We caught up with Aaron Mwewa, to talk about his experience in the Public Management track of the Mandela Washington Fellowship. Aaron Mwewa is an award-winning media practitioner who has worked for over 10 years at national and international levels. As an assistant editor for Parliamentary publications in Zambia, he has the responsibility of expeditiously producing well-edited transcripts of the parliamentary debates, which are published as official records. He is skilled in community and resource mobilization, as well as providing media-related training and developing content for various media outlets. Aaron holds a degree majoring in Mass Communication and minoring in Development Studies from the University of Zambia. For now, his main driver is to help bridge the gap between Parliament and the people.
Office Deputy Director Jessica Healey and USAID DREAMS/Public Private
Partnership Advisor Lizzy Chanda explained to us the importance of
commemorating the International Day of the Girl Child, established on December 19, 2011, when the United Nations General Assembly
adopted Resolution 66/170. The purpose of the International Day of the
Girl Child is to recognize girls’ rights and the unique challenges girls face
around the world. This year, the theme is "The Power of the Adolescent
Girl: the Vision for 2030" and USAID highlights some of its activities to
keep Zambian adolescents in school and support them to be empowered, AIDS-free,
mentored and safe.
We sat down with Mercedes Stickler and Stephen Brooks to discuss USAID’s Land Tenure program. The program leads efforts to incorporate effective and sustainable land and resource governance solutions into U.S. Government development strategies and U.S. private sector foreign investments that protect the livelihoods of the most vulnerable and support economic growth.
Strengthening land rights is central to ending extreme poverty and promoting resilient societies in the developing world, where over 70% of land is unregistered. Lack of secure property rights is a major constraint to economic growth, food security, good governance, conflict reduction and climate change resilience. USAID works to improve land and resource governance and strengthen property rights for all members of society, especially women.
Currently, USAID has land tenure programs in 24 countries, with a total investment value of over $300 million. This programming complies with international and demonstrated best practices that clarify the rights to use, control, transfer and allocate, land and resources while promoting sustainable land use practices.
The U.S. Ambassador’s Special Self Help Program & U.S.
African Development Foundation Small Grants share the same goals of providing
small-scale assistance directly to Zambian community based organizations as
part of an ongoing commitment by the U.S. government to support Zambian-driven
development activities on a local level. Due to their shared missions, the two
programs (SSH/ADF) are combined into one application and granting process which
is conducted on an annual basis.
September 9, 2015
We had lots of fun during an educative robotics
demonstration in the Information Resource Center! Five Zambian high school
students who excelled at the 2015 RoboRAVE international competition in the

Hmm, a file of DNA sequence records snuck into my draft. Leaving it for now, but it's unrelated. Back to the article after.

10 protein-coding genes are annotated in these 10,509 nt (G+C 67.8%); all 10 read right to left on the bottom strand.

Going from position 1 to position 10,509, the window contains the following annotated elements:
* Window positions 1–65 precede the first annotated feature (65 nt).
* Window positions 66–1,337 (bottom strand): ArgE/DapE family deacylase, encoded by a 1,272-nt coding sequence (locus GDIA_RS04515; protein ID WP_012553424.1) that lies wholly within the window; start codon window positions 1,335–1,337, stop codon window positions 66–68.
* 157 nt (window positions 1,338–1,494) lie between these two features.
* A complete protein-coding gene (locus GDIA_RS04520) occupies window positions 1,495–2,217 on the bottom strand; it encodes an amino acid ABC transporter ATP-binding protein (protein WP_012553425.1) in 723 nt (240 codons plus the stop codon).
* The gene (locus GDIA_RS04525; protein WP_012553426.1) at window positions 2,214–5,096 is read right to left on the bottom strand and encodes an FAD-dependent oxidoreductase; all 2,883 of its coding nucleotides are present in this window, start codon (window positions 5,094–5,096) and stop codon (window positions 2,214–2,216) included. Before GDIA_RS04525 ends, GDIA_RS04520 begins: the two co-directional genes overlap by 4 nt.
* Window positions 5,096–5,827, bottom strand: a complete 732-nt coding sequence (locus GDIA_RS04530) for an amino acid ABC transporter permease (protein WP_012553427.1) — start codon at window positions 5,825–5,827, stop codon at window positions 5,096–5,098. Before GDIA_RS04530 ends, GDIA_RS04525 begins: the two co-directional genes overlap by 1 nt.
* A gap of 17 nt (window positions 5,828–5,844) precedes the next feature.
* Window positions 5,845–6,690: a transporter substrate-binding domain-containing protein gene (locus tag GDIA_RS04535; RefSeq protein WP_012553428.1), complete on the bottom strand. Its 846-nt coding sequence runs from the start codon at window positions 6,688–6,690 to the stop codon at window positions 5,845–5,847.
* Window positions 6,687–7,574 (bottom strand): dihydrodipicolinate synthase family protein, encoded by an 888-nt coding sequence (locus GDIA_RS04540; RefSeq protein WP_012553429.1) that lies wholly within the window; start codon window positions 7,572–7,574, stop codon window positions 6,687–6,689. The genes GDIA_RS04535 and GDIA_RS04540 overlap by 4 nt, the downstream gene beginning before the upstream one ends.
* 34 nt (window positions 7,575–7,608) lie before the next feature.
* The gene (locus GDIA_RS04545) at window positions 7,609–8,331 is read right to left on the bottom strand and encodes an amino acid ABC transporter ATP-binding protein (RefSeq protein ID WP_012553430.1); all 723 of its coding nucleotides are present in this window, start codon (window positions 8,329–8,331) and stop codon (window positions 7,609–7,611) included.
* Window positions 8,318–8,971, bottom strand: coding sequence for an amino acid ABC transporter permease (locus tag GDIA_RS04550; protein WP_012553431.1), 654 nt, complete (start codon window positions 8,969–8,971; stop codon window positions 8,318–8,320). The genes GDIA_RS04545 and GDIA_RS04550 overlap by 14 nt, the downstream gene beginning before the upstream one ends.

U.S. state of New Mexico shared with other students their knowledge and
discussed how we can apply robotics to solve problems in our community, like
fire outbreaks and pollution. We also had representatives from the technology
and innovation hub BongoHive, who presented some of their projects and ways
they support young Zambians. Later, we sat down for an interview.
U.S. Embassy Information Resource Center Director Wilcliff
Sakala spoke to Devante Watson an activist for positive social change and a
nationally acclaimed orator from the state of New Mexico, U.S.A. They discussed
how university students interested in community service and/or local governance
can engage in community work and local governance activities.
Devont’e has served as an advisor to the mayor of
Albuquerque, New Mexico and is a member of the New Mexico Youth Alliance, an
advisory council to the New Mexican Legislature. He is also a member of the State Farm Youth
Advisory Board, the Executive Director for the Associated Students of the
University of New Mexico Governmental Affairs, and the Project Director for the
New Mexico Forum for youth at the Community’s Youth Economic Summer Institute
Ambassador Eric Schultz this week participated in the launch of “Bus Tickets Zambia” with company founder and 2014 Global Entrepreneurship Summit alumnus Mawano Kambeu, Minister of Commerce Trade and Industry Margaret Mwanakatwe, and Minister of Youth and Sport Vincent Mwale. During his remarks, the Ambassador hailed the role of exchange opportunities such as the Global Entrepreneurship Summit in exposing Zambia’s entrepreneurs to new ideas and expressed U.S. support for Zambia’s young, savvy professionals as key drivers of Zambia’s long-term economic diversification and development. The Ambassador pointed out that during a February 2015 Annual Africa Business Conference at Harvard University, Bus Tickets Zambia was named “Africa’s Best New Venture for 2015.” Also that just this week, Mawano Kambeu was informed that the American Association for the Advancement of Science will sponsor him to be a 2015 Global Entrepreneurship Summit mentor. During Minister Mwale’s remarks, he stated that the American Dream is also the Zambian Dream: that with hard work, commitment, and a good idea, a person can successfully create a business. The Minister also urged Zambian young people to take on President Obama’s “Yes, we can!” attitude.